Abstract

This paper examines the information content of firm ratings. We disentangle the relative contribution to firms' ratings of sovereign risks and of the individual firms' performance indicators employed by rating agencies. We reach three conclusions. First, the contribution of sovereign risk to firm ratings is high in developing countries but is negligible in developed countries. Second, even after controlling for the “country ceiling effect” (i.e., the constraint put on the private firms' rating by the rating of the country in which the firms operate), the information content of ratings for firms in developing countries is much smaller than for firms in developed countries. Third, cross-country indicators of information quality help explain these discrepancies, but they do not entirely account for them.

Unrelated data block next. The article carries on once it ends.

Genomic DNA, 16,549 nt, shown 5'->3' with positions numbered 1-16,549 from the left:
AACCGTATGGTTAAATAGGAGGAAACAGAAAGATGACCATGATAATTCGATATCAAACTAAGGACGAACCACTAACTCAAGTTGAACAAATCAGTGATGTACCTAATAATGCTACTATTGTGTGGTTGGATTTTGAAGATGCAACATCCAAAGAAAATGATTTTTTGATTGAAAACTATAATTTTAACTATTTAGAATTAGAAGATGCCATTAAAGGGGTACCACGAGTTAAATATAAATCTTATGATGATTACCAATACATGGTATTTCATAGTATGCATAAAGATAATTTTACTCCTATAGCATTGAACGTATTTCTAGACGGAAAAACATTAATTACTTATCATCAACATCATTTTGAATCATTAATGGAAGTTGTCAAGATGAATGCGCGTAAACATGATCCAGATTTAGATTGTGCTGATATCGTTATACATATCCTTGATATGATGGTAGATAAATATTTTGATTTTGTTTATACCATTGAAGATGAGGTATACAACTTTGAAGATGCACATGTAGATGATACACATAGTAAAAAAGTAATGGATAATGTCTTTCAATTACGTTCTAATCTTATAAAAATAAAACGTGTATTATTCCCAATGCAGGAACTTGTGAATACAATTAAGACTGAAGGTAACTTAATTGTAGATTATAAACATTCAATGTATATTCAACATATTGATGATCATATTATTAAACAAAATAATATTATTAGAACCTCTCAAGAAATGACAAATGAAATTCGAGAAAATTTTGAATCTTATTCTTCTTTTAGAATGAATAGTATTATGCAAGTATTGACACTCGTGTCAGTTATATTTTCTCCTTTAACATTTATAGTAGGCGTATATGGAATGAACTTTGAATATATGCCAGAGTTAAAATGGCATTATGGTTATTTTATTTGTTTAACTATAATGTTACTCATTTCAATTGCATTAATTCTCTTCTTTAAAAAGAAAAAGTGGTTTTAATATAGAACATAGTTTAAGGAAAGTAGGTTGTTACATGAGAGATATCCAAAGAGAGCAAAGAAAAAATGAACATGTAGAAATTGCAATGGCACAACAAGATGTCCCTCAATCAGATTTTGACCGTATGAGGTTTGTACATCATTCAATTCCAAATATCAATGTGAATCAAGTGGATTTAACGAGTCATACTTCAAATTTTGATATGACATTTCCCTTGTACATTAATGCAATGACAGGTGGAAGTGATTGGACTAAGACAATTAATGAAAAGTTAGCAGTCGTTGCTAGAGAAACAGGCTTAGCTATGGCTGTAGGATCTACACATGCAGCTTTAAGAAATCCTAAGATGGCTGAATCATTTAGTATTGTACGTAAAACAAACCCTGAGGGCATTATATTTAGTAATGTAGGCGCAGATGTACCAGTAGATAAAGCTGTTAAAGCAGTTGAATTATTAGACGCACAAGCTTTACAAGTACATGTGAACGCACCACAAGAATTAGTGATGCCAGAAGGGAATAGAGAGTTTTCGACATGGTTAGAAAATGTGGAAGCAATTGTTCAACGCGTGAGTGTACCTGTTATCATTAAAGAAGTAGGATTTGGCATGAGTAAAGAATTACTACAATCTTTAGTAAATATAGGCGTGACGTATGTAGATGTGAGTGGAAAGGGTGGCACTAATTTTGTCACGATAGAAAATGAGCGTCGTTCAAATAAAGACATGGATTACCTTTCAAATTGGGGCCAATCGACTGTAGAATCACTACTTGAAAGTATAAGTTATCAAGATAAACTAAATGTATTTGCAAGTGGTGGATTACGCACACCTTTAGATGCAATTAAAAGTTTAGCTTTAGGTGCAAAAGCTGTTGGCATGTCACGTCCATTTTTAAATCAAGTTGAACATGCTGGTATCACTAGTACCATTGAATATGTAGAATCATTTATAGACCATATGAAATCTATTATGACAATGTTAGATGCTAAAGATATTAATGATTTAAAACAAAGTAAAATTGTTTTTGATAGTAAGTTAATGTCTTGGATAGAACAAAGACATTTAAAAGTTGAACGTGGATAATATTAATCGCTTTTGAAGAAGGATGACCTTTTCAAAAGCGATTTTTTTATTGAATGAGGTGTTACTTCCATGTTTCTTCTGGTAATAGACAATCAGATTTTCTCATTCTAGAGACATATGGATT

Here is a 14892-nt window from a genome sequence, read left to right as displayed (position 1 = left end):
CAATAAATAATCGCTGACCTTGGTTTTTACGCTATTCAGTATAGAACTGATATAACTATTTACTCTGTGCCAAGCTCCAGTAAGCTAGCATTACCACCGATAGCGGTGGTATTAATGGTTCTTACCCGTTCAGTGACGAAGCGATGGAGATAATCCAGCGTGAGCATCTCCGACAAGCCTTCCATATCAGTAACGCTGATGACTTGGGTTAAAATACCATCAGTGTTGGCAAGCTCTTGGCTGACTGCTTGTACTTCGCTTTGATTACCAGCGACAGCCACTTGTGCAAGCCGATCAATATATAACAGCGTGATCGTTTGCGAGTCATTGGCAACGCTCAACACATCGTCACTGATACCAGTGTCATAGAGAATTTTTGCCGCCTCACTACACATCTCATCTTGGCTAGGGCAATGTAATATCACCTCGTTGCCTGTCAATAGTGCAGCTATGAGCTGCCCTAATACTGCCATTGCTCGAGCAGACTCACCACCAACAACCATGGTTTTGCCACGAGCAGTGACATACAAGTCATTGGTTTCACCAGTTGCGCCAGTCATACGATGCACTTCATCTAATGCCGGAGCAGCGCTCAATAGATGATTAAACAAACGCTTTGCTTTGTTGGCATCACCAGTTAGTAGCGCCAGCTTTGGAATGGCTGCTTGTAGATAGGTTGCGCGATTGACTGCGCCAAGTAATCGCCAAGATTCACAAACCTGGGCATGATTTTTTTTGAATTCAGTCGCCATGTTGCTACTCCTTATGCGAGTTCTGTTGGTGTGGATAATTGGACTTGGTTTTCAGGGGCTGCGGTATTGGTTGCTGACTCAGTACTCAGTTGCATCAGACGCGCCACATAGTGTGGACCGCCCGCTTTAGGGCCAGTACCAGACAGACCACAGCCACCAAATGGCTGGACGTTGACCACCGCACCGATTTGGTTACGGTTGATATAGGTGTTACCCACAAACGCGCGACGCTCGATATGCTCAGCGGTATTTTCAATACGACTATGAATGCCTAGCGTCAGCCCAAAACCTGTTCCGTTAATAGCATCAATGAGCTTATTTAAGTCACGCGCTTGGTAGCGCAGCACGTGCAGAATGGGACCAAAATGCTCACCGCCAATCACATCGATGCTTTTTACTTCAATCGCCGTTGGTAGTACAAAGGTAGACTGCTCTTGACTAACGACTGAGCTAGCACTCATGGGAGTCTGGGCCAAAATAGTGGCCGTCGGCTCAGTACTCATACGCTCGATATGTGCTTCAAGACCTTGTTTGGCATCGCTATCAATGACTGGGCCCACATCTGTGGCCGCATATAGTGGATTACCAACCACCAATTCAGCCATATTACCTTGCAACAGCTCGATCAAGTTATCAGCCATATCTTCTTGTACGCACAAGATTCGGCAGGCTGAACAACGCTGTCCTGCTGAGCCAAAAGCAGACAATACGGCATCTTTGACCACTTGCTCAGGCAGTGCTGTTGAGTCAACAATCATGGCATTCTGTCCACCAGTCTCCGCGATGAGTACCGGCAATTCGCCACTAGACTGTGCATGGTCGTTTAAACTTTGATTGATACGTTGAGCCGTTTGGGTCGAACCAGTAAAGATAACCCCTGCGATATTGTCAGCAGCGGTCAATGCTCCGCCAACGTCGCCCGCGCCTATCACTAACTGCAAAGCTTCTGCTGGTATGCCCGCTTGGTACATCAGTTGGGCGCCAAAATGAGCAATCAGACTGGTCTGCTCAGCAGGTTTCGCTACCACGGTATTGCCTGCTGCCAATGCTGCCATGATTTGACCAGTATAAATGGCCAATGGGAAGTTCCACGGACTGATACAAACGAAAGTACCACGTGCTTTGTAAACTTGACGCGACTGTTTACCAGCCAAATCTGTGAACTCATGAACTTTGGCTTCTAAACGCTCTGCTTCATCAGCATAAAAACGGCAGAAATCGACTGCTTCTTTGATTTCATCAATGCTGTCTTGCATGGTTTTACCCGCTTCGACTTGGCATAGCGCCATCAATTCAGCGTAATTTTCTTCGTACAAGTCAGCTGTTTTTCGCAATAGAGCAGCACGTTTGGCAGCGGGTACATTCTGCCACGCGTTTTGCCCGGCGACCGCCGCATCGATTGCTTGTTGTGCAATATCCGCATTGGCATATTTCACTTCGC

Note

The authors would like to thank seminar participants from the Asian Development Bank Institute, the University of Bari, the 2002 Royal Economic Society annual meeting in Warwick, and the 2002 Eastern Finance Association annual meeting in Baltimore. This is a revised version of a paper presented at the Asian Economic Panel meeting held on 8–9 October 2002 at Columbia University, New York. Cliff Griep and Cecile Saavedra of Standard and Poor's gave guidance that has helped our understanding of S&P's rating methodology. Tanya Tansupasiri provided excellent research assistance.

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